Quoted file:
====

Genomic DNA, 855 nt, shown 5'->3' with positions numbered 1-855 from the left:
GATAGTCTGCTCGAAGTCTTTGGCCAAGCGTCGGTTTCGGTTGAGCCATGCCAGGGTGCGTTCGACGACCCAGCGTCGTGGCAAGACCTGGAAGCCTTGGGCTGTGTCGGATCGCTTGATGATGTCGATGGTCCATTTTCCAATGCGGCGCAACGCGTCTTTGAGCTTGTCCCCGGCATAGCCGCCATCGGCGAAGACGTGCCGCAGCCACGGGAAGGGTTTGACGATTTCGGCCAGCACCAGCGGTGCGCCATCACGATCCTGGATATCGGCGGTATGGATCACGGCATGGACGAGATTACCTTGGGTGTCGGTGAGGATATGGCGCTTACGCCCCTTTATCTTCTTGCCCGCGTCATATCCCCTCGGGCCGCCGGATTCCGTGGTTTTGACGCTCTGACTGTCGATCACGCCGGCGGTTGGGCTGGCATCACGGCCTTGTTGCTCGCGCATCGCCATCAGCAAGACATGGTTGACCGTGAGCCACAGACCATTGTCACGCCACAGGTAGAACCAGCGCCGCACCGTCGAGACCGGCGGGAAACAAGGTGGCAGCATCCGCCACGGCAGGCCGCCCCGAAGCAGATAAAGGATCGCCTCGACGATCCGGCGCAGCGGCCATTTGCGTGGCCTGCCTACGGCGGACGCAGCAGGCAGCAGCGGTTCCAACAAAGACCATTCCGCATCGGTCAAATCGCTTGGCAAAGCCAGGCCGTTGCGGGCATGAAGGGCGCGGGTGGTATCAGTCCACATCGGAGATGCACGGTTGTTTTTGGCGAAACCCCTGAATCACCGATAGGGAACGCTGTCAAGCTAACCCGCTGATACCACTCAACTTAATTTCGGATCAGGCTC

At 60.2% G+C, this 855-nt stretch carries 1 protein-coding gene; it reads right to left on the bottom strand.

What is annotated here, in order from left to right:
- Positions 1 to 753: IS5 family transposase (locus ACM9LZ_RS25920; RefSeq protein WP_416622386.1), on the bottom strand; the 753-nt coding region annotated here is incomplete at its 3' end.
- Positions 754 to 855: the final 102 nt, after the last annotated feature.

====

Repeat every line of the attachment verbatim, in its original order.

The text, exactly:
Genomic DNA, 855 nt, shown 5'->3' with positions numbered 1-855 from the left:
GATAGTCTGCTCGAAGTCTTTGGCCAAGCGTCGGTTTCGGTTGAGCCATGCCAGGGTGCGTTCGACGACCCAGCGTCGTGGCAAGACCTGGAAGCCTTGGGCTGTGTCGGATCGCTTGATGATGTCGATGGTCCATTTTCCAATGCGGCGCAACGCGTCTTTGAGCTTGTCCCCGGCATAGCCGCCATCGGCGAAGACGTGCCGCAGCCACGGGAAGGGTTTGACGATTTCGGCCAGCACCAGCGGTGCGCCATCACGATCCTGGATATCGGCGGTATGGATCACGGCATGGACGAGATTACCTTGGGTGTCGGTGAGGATATGGCGCTTACGCCCCTTTATCTTCTTGCCCGCGTCATATCCCCTCGGGCCGCCGGATTCCGTGGTTTTGACGCTCTGACTGTCGATCACGCCGGCGGTTGGGCTGGCATCACGGCCTTGTTGCTCGCGCATCGCCATCAGCAAGACATGGTTGACCGTGAGCCACAGACCATTGTCACGCCACAGGTAGAACCAGCGCCGCACCGTCGAGACCGGCGGGAAACAAGGTGGCAGCATCCGCCACGGCAGGCCGCCCCGAAGCAGATAAAGGATCGCCTCGACGATCCGGCGCAGCGGCCATTTGCGTGGCCTGCCTACGGCGGACGCAGCAGGCAGCAGCGGTTCCAACAAAGACCATTCCGCATCGGTCAAATCGCTTGGCAAAGCCAGGCCGTTGCGGGCATGAAGGGCGCGGGTGGTATCAGTCCACATCGGAGATGCACGGTTGTTTTTGGCGAAACCCCTGAATCACCGATAGGGAACGCTGTCAAGCTAACCCGCTGATACCACTCAACTTAATTTCGGATCAGGCTC

At 60.2% G+C, this 855-nt stretch carries 1 protein-coding gene; it reads right to left on the bottom strand.

What is annotated here, in order from left to right:
- Positions 1 to 753: IS5 family transposase (locus ACM9LZ_RS25920; RefSeq protein WP_416622386.1), on the bottom strand; the 753-nt coding region annotated here is incomplete at its 3' end.
- Positions 754 to 855: the final 102 nt, after the last annotated feature.